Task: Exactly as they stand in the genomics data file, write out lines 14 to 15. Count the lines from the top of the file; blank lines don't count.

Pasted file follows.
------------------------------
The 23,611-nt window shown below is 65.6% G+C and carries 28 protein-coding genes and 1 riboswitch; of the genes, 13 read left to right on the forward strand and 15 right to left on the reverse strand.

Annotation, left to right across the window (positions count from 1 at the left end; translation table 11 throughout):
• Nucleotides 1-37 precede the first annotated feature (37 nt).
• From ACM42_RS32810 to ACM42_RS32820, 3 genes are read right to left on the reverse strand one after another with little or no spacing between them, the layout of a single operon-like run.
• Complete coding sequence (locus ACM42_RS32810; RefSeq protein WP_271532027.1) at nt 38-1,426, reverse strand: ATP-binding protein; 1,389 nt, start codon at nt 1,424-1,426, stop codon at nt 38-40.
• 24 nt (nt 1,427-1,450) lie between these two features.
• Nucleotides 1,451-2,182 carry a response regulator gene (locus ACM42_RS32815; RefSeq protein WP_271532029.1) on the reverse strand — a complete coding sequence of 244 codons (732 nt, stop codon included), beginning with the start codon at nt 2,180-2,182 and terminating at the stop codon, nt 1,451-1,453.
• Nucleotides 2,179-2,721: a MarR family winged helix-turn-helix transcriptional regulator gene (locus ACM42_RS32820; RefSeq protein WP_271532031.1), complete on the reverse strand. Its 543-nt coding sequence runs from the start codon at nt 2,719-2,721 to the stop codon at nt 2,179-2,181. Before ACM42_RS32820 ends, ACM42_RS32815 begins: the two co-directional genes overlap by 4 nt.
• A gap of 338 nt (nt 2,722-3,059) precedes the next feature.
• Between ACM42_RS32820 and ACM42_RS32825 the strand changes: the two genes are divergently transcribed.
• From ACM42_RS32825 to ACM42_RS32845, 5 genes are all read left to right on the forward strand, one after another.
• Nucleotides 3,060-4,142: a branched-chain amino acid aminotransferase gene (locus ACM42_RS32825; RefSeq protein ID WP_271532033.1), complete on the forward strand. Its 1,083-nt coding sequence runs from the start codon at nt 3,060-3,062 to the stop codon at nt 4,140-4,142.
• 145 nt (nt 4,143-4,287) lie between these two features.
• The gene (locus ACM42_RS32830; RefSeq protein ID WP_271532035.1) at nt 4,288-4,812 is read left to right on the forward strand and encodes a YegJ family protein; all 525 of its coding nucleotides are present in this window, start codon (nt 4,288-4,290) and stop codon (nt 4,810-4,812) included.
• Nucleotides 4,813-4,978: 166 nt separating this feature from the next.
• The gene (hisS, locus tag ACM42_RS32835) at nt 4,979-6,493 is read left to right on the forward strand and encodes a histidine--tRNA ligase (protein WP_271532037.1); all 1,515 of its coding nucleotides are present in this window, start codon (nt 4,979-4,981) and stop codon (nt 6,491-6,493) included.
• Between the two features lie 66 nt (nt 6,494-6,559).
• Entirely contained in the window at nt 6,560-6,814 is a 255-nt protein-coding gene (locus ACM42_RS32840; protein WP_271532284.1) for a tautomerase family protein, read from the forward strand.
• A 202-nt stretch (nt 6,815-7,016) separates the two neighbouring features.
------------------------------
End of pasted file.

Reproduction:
• The gene (locus ACM42_RS32830; RefSeq protein ID WP_271532035.1) at nt 4,288-4,812 is read left to right on the forward strand and encodes a YegJ family protein; all 525 of its coding nucleotides are present in this window, start codon (nt 4,288-4,290) and stop codon (nt 4,810-4,812) included.
• Nucleotides 4,813-4,978: 166 nt separating this feature from the next.